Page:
Due to the fear of toxic shock syndrome, many prescribe antibiotics after nasal packing. The evidence to support this practice is limited.[3] [4] [5] In 2013, Biggs et al[6] compared re-admissions rates using the old guidelines that recommended oral antibiotics and the new ones that did not. They found no difference in hospital readmissions. This study was limited by small sample size and may actually steer us towards a different clinical question. Perhaps, topical antibiotics alone are enough to prevent toxic shock syndrome, and future research should compare topical rather than oral antibiotics to control. A 2012 study[7] provides the clearest data to support withholding antibiotic prophylaxis after nasal packing. Given all these evidence, why do our ENT colleagues continue to ask us to prescribe antibiotics? Because, the level of evidence for OR against antibiotics is weak. The sample sizes are small and with toxic shock being so rare, it is unlikely that studies were powered enough to truly show an effect. And finally, after weighing the theoretical risk of toxic shock syndrome vs. real complications of antibiotics, it is unclear which poses a greater risk at the moment. Therefore more research needs to be done in this field, but for now, deciding to withhold antibiotics appears to be a very reasonable choice.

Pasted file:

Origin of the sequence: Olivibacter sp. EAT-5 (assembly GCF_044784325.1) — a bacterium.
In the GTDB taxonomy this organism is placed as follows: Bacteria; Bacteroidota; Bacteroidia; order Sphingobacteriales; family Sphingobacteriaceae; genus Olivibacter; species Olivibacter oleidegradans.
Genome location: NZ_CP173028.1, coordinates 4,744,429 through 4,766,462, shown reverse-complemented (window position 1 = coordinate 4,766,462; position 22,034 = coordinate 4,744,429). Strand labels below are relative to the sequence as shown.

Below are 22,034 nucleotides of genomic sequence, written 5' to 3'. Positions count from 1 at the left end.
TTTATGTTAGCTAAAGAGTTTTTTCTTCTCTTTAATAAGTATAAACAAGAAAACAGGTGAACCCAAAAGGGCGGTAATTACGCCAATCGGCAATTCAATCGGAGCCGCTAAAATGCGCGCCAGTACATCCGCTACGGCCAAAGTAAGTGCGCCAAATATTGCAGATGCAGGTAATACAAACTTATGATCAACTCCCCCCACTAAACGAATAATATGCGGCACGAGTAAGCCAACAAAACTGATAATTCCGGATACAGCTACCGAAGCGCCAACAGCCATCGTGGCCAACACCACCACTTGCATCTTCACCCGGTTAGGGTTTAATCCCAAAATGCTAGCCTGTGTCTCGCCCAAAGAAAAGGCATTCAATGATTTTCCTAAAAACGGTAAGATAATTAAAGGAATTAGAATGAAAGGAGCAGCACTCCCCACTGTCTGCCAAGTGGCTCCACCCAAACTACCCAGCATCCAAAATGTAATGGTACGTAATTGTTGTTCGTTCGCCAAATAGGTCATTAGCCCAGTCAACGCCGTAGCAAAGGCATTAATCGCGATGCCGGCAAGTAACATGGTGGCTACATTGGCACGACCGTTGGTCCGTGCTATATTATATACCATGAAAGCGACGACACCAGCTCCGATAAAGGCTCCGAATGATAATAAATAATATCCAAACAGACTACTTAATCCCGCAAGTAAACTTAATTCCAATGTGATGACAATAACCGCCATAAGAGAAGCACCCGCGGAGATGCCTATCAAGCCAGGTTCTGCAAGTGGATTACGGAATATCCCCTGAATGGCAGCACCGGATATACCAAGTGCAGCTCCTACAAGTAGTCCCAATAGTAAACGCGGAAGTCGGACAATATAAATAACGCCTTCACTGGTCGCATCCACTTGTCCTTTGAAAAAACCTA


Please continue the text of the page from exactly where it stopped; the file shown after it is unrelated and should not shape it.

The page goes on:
[1] Ker K, Beecher D, Roberts I. Topical application of tranexamic acid for the reduction of bleeding. Cochrane Database of Systematic Reviews 2013, Issue 7. Art. No.: CD010562. DOI: 10.1002/14651858.CD010562.pub2.

[2] Posterior Epistaxis Nasal Pack: Overview, Technique, Preparation. (2017). Emedicine.medscape.com. Retrieved 12 February 2017, from http://emedicine.medscape.com/article/80545-overview

[3] Thomas SW. Baird 1M. Frazier RD: Toxic shock syndrome following submucous resection and rhinoplasty. JAMA 247: 2402-2403, 1982

[4]Hull HF. Mann JM. Sands CJ. et al: Toxic shock syndrome related to nasal packing. Arch Otolaryngol 109:624-626. 1983

[5] Toback J. Fayerman JW: Toxic shock syndrome following septorhinoplasry. Arch Otolaryngol 109:627-629. 1983.

[6] Biggs, T., Nightingale, K., Patel, N., & Salib, R. (2013). Should prophylactic antibiotics be used routinely in epistaxis patients with nasal packs?. The Annals Of The Royal College Of Surgeons Of England95(1), 40-42.

[7] Pepper, C, S Lo, and A Toma. “Prospective Study of the Risk of Not Using Prophylactic Antibiotics in Nasal Packing for Epistaxis.” The Journal of Laryngology & Otology 126.3 (2012): 257–259.